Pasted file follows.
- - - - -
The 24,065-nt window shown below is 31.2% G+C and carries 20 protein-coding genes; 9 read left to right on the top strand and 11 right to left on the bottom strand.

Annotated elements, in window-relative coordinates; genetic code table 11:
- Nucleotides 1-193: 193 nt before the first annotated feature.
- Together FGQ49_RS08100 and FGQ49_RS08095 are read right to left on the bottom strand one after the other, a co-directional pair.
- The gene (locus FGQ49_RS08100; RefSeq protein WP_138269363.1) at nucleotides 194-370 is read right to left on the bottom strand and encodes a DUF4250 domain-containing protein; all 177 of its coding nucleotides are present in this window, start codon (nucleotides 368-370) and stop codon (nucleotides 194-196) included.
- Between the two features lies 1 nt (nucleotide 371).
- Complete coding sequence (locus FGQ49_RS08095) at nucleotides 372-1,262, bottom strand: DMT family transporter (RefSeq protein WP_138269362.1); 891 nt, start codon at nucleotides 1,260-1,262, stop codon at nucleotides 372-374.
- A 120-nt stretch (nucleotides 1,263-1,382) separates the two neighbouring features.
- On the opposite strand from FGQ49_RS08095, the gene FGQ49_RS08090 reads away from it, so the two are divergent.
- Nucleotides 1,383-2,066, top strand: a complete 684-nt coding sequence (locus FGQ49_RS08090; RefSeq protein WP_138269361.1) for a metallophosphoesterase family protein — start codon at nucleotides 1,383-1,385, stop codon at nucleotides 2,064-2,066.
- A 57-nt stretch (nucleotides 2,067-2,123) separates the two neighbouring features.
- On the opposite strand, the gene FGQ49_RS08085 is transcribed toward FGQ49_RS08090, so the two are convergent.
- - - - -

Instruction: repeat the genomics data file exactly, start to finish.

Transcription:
The 24,065-nt window shown below is 31.2% G+C and carries 20 protein-coding genes; 9 read left to right on the top strand and 11 right to left on the bottom strand.

Annotated elements, in window-relative coordinates; genetic code table 11:
- Nucleotides 1-193: 193 nt before the first annotated feature.
- Together FGQ49_RS08100 and FGQ49_RS08095 are read right to left on the bottom strand one after the other, a co-directional pair.
- The gene (locus FGQ49_RS08100; RefSeq protein WP_138269363.1) at nucleotides 194-370 is read right to left on the bottom strand and encodes a DUF4250 domain-containing protein; all 177 of its coding nucleotides are present in this window, start codon (nucleotides 368-370) and stop codon (nucleotides 194-196) included.
- Between the two features lies 1 nt (nucleotide 371).
- Complete coding sequence (locus FGQ49_RS08095) at nucleotides 372-1,262, bottom strand: DMT family transporter (RefSeq protein WP_138269362.1); 891 nt, start codon at nucleotides 1,260-1,262, stop codon at nucleotides 372-374.
- A 120-nt stretch (nucleotides 1,263-1,382) separates the two neighbouring features.
- On the opposite strand from FGQ49_RS08095, the gene FGQ49_RS08090 reads away from it, so the two are divergent.
- Nucleotides 1,383-2,066, top strand: a complete 684-nt coding sequence (locus FGQ49_RS08090; RefSeq protein WP_138269361.1) for a metallophosphoesterase family protein — start codon at nucleotides 1,383-1,385, stop codon at nucleotides 2,064-2,066.
- A 57-nt stretch (nucleotides 2,067-2,123) separates the two neighbouring features.
- On the opposite strand, the gene FGQ49_RS08085 is transcribed toward FGQ49_RS08090, so the two are convergent.